Книга: Embedded Linux Primer: A Practical, Real-World Approach

4.3.5. Custom Configuration Options

4.3.5. Custom Configuration Options

Many embedded developers add feature support to the Linux kernel to support their particular custom hardware. One of the most common examples of this is multiple versions of a given hardware platform, each of which requires some compile-time options to be configured in the kernel source tree. Instead of having a separate version of the kernel source tree for each hardware version, a developer can add configuration options to enable his custom features.

The configuration management architecture described in the previous paragraphs makes it easy to customize and add features. A quick peek into a typical Kconfig file shows the structure of the configuration script language. As an example, assume that you have two hardware platforms based on the IXP425 network processor, and that your engineering team had dubbed them Vega and Constellation. Each board has specialized hardware that must be initialized early during the kernel boot phase. Let's see how easy it is to add these configuration options to the set of choices presented to the developer during kernel configuration. Listing 4-9 is a snippet from the top-level ARM Kconfig file.

Listing 4-9. Snippet from …/arch/arm/Kconfig

source "init/Kconfig"
menu "System Type"
choice
        prompt "ARM system type"
        default ARCH_RPC
config ARCH_CLPS7500
        bool "Cirrus-CL-PS7500FE"
config ARCH_CLPS711X
        bool "CLPS711x/EP721x-based"
...
source "arch/arm/mach-ixp4xx/Kconfig

In this Kconfig snippet taken from the top-level ARM architecture Kconfig, you see the menu item System Type being defined. After the ARM System type prompt, you see a list of choices related to the ARM architecture. Later in the file, you see the inclusion of the IXP4 xx -specific Kconfig definitions. In this file, you add your custom configuration switches. Listing 4-10 reproduces a snippet of this file. Again, for readability and convenience, we've omitted irrelevant text, as indicated by the ellipsis.

Listing 4-10. File Snippet: arch/arm/mach-ixp4xx/Kconfig

menu "Intel IXP4xx Implementation Options"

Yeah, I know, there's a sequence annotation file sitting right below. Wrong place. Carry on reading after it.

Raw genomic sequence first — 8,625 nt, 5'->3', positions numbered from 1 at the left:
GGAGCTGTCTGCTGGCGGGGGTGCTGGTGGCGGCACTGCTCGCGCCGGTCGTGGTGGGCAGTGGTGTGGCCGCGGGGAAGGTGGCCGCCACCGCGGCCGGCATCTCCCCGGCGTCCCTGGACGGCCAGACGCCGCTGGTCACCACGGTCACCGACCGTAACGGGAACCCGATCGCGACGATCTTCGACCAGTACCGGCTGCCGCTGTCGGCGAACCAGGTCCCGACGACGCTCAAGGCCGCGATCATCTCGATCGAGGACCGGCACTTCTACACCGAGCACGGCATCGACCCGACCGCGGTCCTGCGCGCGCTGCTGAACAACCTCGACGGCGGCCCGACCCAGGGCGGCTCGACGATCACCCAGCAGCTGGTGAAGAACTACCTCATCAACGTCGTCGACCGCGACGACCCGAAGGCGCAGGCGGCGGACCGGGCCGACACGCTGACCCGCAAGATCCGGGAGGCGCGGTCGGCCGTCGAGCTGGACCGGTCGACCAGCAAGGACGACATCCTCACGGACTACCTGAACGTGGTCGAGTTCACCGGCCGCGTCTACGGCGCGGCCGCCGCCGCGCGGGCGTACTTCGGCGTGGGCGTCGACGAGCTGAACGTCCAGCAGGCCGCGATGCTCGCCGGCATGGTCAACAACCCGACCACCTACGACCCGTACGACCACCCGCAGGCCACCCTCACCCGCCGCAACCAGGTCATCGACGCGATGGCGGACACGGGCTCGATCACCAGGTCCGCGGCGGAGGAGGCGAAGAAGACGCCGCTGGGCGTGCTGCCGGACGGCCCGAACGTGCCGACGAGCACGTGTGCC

comment "IXP4xx Platforms"
config ARCH_AVILA
         bool "Avila"
         help
           Say 'Y' here if you want your kernel to support...
config ARCH_ADI_COYOTE
         bool "Coyote"
         help
           Say 'Y' here if you want your kernel to support
          the ADI Engineering Coyote...
# (These are our new custom options)
config ARCH_VEGA
         bool "Vega"
         help
           Select this option for "Vega" hardware support
config ARCH_CONSTELLATION
          bool "Constellation"
          help
            Select this option for "Constellation"
            hardware support
   ...

Figure 4-4 illustrates the result of these changes as it appears when running the gconf utility (via make ARCH=arm gconfig). As a result of these simple changes, the configuration editor now includes options for our two new hardware platforms.[33] Shortly, you'll see how you can use this configuration information in the source tree to conditionally select objects that contain support for your new boards.

Figure 4-4. Custom configuration options


After the configuration editor (gconf, in these examples) is run and you select support for one of your custom hardware platforms, the .config file introduced earlier contains macros for your new options. As with all kernel-configuration options, each is preceded with CONFIG_ to identify it as a kernel-configuration option. As a result, two new configuration options have been defined, and their state has been recorded in the .config file. Listing 4-11 shows the new .config file with your new configuration options.

Listing 4-11. Customized .config File Snippet

...
#
# IXP4xx Platforms
#
# CONFIG_ARCH_AVILA is not set
# CONFIG_ARCH_ADI_COYOTE is not set
CONFIG_ARCH_VEGA=y
# CONFIG_ARCH_CONSTELLATION is not set
# CONFIG_ARCH_IXDP425 is not set
# CONFIG_ARCH_PRPMC1100 is not set
...

Notice two new configuration options related to your Vega and Constellation hardware platforms. As illustrated in Figure 4-4, you selected support for Vega; in the .config file, you can see the new CONFIG_ option representing that the Vega board is selected and set to the value ' y '. Notice also that the CONFIG_ option related to Constellation is present but not selected.

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